How to guarantee shortages – make the price signal illegal
New Jersey has apparently made supply and demand illegal. The power of the state will hammer anyone who charges more than the state feels is reasonable by their standards. See Price gouging complaints in New Jersey as merely one report on the topic.
Making it illegal to sell stuff at the market price guarantees the shortages will get worse. Why?
People will panic-buy things they don’t need, retailers may not be able to get replacement stock, and some retailers may have to close their doors when they run out of stuff.
As a natural and logical result, other people who really need something will find only bare shelves.
But it sure feels good to rant against ‘price gouging’. Makes for great sound bites on TV.
On the other hand, if you let prices rise, the price signal will allocate the scarce goods to people who really need them. Why?
People who can hold off on buying will do so. Retailers and wholesalers will be highly motivated to figure out some creative way to get more goods into the area. People who really need the goods will find them on the shelf.
See my earlier post for an illustration on how this worked out quite well during the California gas crunch.
Mark J. Perry at Carpe Diem has a series of posts on the damage caused by price gouging laws.
The best summary is in Anti-price gouging laws are really ‘pro-shortage’ laws:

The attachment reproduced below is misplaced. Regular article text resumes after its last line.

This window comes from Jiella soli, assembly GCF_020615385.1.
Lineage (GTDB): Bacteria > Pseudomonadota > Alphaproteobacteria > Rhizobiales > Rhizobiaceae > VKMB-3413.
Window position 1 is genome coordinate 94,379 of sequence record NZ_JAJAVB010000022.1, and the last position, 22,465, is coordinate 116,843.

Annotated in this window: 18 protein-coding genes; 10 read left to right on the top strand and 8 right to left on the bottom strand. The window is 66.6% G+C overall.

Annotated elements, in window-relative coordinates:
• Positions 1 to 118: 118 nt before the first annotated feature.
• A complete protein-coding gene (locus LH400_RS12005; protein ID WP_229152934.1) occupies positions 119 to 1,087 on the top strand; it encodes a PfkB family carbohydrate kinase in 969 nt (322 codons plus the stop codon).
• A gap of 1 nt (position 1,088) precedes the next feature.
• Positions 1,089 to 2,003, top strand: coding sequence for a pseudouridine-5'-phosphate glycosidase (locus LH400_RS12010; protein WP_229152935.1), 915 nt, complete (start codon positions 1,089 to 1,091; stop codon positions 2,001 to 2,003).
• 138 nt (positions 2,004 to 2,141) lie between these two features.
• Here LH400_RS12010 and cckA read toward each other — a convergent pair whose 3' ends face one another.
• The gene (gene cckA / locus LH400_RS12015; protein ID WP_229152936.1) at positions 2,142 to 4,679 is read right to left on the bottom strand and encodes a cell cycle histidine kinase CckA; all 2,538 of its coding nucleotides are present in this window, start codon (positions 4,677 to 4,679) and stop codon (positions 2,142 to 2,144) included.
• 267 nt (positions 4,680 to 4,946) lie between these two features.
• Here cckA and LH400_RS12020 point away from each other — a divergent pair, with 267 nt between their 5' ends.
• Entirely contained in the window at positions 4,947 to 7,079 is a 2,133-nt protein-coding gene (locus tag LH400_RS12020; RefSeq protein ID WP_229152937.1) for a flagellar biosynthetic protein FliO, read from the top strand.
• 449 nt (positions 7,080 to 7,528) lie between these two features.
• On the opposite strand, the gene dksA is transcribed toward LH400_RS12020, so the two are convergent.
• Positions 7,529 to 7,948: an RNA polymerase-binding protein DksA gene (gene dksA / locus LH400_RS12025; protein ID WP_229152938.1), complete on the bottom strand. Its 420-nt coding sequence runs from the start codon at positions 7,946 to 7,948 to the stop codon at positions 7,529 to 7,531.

If the goals were to: a) extend the gasoline shortages in New Jersey for as long as possible, b) make the lines at the pump as long as possible, c) discourage as many gasoline stations as possible from re-opening, and d) maximize the suffering of the citizens of New Jersey, there couldn’t be a more effective method of achieving all four of those outcomes than to vigorously enforce the state’s “
anti price gouging” guaranteed shortage and maximum suffering laws.
(One of his writing techniques that I really enjoy is striking out the misleading euphemisms used in our society and substituting a more accurate description.)
It may not make sense at first, but setting an artificial limit on prices during a crisis guarantees shortages.
If you want more explanation, here are a few articles from Carpe Diem:
Superb comment from the professor in that post:
If you want to guarantee that there will be critical shortages of essential goods following a natural disaster, the most effective way to achieve that outcome is to have laws that artificially prevent prices from rising to reflect the true, underlying market conditions.
Here’s a post that illustrates the panic buying from stockpiling which leaves the shelves bare:
Update: The government can dictate that you can buy something at the normal price during a crisis but there’s nothing on the shelf. Someone who really needs it won’t be able to get it. Why is that okay? Is that moral?